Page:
PEACE AND CONFRONTATION
1961 saw the departure of the last National Service Officers who served the Regiment so well during the Malayan Emergency. In April 1961 the 1st Battalion was chosen to be the first Gurkha battalion to serve in the United Kingdom. Considerable reorganisation was carried out prior to the move including the disbandment of Support Company and the formation of support platoons in rifle companies, and the sending of a large number of men on leave. The Battalion arrived at Tidworth in May 1962 where it formed part of 51 Infantry Brigade in 3 Division of the Strategic Reserve.
In June 1962 Her Majesty the Queen presented Royal Pipe Banners to both Battalions of the Regiment at a parade held in the gardens of Buckingham Palace. The whole of the 1st Battalion was on parade and the 2nd Battalion was represented by a detachment flown from Hong Kong for the occasion. Spectators included two Field Marshals and fifteen ex-Commanding Officers of Battalions of the Regiment.
During its United Kingdom tour of duty the Battalion took part in exercises all over the country and in Northern Ireland, Denmark and Aden. Some officers and men also attended an exercise in Greece. In 1963 the Battalion ran the Bisley rifle meetings.
In December 1962 trouble in Borneo had started with the outbreak of the Brunei revolt and in December 1963 the Battalion’s United Kingdom tour was cut short. In February 1964 it was flown to Sarawak where it initially deployed to Sibu and then to Lundu. In September 1964 it moved to Hong Kong to relieve the 2nd Battalion. In 1965 and 1966 the Battalion carried out two further operational tours in Sarawak at Serian and Bario.
In July 1961 the Battalion arrived in Hong Kong to join 48 Gurkha Infantry Brigade. It was soon fully committed to the many duties in Hong Kong and took every opportunity to train for conventional warfare. In September 1961 His Majesty the King of Nepal visited the Gurkha units in Hong Kong and spent some time with the Battalion. In August 1961 Field Marshal Sir John Harding finished his 10 year appointment as Colonel of the Regiment and was succeeded by Maj Gen J A R Robertson. Gen Robertson had been Adjutant of the 1st Battalion, had commanded a battalion of the 7th Gurkha Rifles in Burma and had then commanded the 1st Battalion from 1947 to 1948.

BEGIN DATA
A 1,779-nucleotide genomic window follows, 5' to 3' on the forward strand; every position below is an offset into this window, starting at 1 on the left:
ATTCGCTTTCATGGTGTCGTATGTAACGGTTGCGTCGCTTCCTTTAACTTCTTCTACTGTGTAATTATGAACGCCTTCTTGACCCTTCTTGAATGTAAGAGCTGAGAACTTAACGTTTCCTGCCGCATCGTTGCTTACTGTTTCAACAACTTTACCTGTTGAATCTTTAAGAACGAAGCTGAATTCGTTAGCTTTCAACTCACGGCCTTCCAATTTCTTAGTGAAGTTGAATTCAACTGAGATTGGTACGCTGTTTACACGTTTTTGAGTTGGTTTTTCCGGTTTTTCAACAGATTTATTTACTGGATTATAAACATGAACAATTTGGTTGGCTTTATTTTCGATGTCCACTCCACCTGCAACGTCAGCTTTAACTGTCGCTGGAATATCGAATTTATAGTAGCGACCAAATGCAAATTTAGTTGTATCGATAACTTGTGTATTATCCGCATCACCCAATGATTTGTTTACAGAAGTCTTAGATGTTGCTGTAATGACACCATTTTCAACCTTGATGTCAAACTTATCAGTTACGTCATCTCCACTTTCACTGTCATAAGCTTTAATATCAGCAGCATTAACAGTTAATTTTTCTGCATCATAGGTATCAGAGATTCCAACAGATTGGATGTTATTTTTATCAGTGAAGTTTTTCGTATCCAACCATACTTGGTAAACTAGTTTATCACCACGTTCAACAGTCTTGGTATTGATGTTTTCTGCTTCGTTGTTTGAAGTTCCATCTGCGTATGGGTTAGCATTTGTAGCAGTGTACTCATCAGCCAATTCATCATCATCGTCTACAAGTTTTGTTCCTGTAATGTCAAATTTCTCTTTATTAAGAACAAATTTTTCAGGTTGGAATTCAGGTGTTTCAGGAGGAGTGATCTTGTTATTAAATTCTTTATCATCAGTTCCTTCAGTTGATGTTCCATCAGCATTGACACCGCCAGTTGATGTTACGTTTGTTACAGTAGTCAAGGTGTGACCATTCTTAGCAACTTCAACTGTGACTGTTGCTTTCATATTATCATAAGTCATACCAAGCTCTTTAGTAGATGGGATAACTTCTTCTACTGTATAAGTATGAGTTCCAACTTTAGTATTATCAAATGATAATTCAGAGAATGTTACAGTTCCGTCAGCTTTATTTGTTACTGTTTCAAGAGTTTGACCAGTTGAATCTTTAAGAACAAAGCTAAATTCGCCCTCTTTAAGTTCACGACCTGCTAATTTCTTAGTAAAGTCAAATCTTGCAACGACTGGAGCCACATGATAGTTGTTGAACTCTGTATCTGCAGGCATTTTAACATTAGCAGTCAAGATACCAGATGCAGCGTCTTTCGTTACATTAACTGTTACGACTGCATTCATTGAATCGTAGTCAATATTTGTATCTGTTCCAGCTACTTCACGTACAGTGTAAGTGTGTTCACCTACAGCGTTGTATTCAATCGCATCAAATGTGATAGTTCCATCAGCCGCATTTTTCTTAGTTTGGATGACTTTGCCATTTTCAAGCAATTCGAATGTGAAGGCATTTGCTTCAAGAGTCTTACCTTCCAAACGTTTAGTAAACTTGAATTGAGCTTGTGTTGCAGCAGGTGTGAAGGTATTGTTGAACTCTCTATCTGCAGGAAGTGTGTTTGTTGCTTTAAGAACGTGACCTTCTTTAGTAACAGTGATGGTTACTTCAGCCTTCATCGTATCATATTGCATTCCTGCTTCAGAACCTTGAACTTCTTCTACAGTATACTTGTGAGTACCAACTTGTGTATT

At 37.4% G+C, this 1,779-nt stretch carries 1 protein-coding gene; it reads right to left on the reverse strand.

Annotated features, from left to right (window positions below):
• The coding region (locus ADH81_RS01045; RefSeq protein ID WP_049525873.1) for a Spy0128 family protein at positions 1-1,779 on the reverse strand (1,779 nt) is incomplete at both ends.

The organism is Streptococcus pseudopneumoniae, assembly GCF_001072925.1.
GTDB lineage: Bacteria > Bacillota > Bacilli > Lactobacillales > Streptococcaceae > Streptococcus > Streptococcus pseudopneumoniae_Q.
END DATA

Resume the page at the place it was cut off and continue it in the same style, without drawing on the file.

In May 1962 the Battalion was deployed to deal with an influx of many thousands of refugees from Communist China who streamed across the border into Hong Kong. It was a task which required tact and sympathy, and the men proved well able to deal with the many difficult and sometimes dangerous situations which arose. One company alone apprehended some 2,000 illegal immigrants in a single night. In July 1963 the Battalion was deployed on a three month operational tour of Borneo which found it spread from Tawau in British North Borneo to Sibu in Sarawak, a span of some 500 miles. It was at this time that Lieutenant F H Wallace was killed in a clash with a large group of Indonesians in Sarawak. This officer was commemorated by the Wallace Memorial Trophy which was awarded annually to the Regiment’s Champion Company.
Once more back in Hong Kong the Battalion was honoured by an invitation from the 14th/20th King’s Hussars for men of the Battalion to wear that Regiment’s badge in commemoration of service together in 43 Gurkha Lorried Brigade during the Second World War. This arrangement was approved by the Army Dress Committee. After this all ranks of the Regiment wore the 14th/20th badge (the Prussian Eagle) on the right sleeve of their uniforms whilst all ranks if the 14th/20th wore the crossed kukris of the 43 Gurkha Lorried Brigade on both sleeves.
In September 1964 the Battalion, having been relieved by the 1st Battalion in Gallipoli Lines, moved to Seria in Brunei to become the only accompanied battalion stationed in Borneo. The next two years were to witness numerous sharp clashes between the Battalion and Indonesian regular and irregular forces along the Indonesian-Malaysian border.
Four boxers from the Battalion went to Japan in October 1964 to represent Nepal in the 18th Olympics, the first time Nepal had taken part. They acquitted themselves well but did not bring back a medal. In November 1966, with Confrontation between Malaysia and Indonesia over, the Battalion moved to Kluang in Malaya having spent more time on operations in Borneo than any other infantry unit. The successful conclusion of Confrontation proved again the value of the Gurkha soldier and earned further respect for the Brigade of Gurkhas which had borne the brunt of the four years of fighting. Both Battalions had acquitted themselves in the manner which had come to be expected of the Regiment.